Traveling With the Ghosts by Stella Vinitchi Radulescu. Asheville, North Carolina: Orison Books, 2021. 107 pages. $16.00, paperback.


by Stella Vinitchi Radulescu

those eyes you love

the violet eyes

of Spring     the girl


the hill     or Spring

itself in violent


let me clean the air

with a vowel

or two & start 

the healing     can you be 

more human 


as we are flying now on our



Traveling With the Ghosts, Stella Vinitchi Radulescu’s latest collection of poetry, demonstrates how immense language can become when distilled. Between these pages, the sounds of leaves and shade spell out names, poems take as tangible a shape as mountains, and rivers become what cleans “the void / between your soul & your / tongue.” Yet despite the physical power of words to call down old gods and scrub the air clean, Radulescu’s work in this collection occupies the tenuous spaces that wisdom and keen observation uncover in the world. In poems as musical as they are meditative, images grow inside the speaker, language weighs upon the body, and exterior surroundings impose themselves, like “hills darkening on your tongue.” There is psychological and spiritual power in the reciprocal exchanges between the body and what it bears witness to, and this is Radulescu’s currency: “I don’t have wings / but I can fly with all the leaves / the birds the clouds / I speak your language god / & you speak mine.”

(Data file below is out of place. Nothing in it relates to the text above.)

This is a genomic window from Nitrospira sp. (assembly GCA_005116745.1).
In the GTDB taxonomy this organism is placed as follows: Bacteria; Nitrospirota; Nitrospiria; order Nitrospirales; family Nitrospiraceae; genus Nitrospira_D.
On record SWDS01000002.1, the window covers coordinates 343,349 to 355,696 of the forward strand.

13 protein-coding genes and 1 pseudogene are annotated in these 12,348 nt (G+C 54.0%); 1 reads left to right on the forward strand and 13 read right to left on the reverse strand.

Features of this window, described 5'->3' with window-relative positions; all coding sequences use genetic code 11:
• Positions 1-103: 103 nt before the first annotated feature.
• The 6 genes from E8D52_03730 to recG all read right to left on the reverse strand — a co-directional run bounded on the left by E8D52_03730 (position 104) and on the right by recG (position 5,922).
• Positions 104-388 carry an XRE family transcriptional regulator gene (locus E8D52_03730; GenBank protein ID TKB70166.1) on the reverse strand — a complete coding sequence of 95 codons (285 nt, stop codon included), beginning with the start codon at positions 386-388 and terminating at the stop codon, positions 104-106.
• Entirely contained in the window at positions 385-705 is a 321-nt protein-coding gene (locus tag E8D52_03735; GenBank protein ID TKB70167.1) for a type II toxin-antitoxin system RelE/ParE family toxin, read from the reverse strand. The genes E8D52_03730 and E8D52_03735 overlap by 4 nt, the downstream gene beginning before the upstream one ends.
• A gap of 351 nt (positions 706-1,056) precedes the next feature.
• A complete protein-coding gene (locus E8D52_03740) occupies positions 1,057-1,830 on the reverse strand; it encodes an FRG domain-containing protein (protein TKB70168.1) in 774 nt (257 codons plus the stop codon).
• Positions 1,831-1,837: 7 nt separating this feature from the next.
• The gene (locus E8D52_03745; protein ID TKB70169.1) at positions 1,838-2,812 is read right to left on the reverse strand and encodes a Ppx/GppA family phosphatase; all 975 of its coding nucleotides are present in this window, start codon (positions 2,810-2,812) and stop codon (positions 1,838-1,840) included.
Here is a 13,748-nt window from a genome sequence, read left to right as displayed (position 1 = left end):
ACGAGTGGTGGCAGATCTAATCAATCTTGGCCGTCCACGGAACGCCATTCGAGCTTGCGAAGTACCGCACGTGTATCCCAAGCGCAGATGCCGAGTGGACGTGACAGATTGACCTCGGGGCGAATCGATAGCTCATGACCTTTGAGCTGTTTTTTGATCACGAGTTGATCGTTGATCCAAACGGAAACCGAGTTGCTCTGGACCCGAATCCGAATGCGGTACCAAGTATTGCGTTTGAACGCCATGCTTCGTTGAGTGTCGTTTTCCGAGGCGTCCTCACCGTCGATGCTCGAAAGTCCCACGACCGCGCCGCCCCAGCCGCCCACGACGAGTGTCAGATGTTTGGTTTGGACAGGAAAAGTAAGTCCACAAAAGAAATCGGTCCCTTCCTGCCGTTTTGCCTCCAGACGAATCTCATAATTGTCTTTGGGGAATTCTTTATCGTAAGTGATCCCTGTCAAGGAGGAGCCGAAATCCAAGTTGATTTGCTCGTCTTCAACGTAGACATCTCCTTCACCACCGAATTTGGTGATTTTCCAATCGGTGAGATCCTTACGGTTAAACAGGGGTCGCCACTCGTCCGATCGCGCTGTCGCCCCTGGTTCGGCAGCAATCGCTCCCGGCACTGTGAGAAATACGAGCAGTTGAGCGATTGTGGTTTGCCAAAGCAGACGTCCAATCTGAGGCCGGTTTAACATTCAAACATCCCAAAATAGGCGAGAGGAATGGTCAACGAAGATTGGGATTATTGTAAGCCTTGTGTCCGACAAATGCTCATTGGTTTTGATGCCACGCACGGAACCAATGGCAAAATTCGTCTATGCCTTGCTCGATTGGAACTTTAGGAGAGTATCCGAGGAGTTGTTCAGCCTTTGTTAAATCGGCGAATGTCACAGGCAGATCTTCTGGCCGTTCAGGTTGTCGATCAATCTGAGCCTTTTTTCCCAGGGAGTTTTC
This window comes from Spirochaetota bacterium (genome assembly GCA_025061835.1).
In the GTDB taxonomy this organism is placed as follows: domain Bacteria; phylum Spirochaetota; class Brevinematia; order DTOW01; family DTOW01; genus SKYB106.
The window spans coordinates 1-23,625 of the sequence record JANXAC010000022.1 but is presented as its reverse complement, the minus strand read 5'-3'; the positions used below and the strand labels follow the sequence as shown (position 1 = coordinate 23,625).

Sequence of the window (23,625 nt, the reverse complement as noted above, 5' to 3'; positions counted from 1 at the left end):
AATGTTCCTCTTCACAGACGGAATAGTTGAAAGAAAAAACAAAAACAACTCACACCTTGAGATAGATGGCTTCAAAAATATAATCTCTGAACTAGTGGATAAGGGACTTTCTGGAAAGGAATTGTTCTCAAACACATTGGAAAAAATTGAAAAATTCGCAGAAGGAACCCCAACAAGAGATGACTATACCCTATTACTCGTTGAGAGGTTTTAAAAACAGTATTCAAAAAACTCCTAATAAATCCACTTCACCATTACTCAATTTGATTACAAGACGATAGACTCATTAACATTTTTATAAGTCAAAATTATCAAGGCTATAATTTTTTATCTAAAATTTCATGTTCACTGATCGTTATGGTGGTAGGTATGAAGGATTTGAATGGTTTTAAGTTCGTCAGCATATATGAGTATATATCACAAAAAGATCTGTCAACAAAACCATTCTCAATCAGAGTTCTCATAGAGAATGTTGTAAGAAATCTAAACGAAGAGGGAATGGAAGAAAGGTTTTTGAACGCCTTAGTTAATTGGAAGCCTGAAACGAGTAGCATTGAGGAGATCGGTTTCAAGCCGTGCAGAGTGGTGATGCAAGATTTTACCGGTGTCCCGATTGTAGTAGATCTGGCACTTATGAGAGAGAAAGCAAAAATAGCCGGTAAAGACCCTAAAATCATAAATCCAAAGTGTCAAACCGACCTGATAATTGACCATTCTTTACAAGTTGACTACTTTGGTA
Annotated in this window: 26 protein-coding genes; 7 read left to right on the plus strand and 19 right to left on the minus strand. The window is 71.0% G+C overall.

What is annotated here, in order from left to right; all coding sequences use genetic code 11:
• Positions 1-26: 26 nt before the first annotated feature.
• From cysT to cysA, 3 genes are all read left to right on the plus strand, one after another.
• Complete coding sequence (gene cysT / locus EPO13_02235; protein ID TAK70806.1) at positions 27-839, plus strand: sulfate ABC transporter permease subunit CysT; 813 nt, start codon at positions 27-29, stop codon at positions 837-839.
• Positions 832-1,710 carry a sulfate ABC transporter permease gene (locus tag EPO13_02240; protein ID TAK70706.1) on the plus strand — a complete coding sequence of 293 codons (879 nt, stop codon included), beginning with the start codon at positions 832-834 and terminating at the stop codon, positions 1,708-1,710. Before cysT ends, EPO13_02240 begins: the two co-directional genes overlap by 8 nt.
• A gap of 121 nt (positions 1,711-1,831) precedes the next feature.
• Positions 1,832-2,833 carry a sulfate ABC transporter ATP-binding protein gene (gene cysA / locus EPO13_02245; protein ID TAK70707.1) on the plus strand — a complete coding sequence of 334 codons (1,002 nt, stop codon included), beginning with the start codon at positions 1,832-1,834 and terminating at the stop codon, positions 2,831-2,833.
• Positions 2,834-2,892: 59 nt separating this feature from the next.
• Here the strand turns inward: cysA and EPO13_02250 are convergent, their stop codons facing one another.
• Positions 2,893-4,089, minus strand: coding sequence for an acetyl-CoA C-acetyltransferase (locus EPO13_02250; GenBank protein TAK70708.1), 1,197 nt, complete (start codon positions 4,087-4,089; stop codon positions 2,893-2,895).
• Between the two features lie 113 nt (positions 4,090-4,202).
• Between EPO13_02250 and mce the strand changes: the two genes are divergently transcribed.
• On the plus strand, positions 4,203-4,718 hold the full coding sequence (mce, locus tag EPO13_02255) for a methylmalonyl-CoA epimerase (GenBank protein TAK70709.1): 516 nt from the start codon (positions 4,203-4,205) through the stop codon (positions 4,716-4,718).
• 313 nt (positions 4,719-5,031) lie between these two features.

These are vivid, singular poems that refuse easy truths and settle best in hands open to the challenges that visit when they attempt to hold onto nothing, or everything. “stay by your night stay by your / emptiness // it will call you,” Radulescu affirms: “this is how shadow by shadow / & void by void I put together / a new sentence.” Just as the speaker remains open to the world and to the voids we pull language from, readers must open themselves to these poems. And as vivid images and profound realizations spill into one another throughout Radulescu’s sparsely punctuated, heavily lineated work, any demands that the reader entered with for absolute, binary certainty on matters of presence/void or language/silence will begin to slip away. This is the gift of Radulescu’s Traveling With the Ghosts: providing a space outside of the definite, or the confines of the sure, in which readers may discover and rediscover the divine scope of language.

-Samuel Burt, MAR

dusk dusk

by Stella Vinitchi Radulescu


a rhyme ask

our gods to light

a candle

the page lies


too far the stars

too deep the grave 

speak     your


a word can burn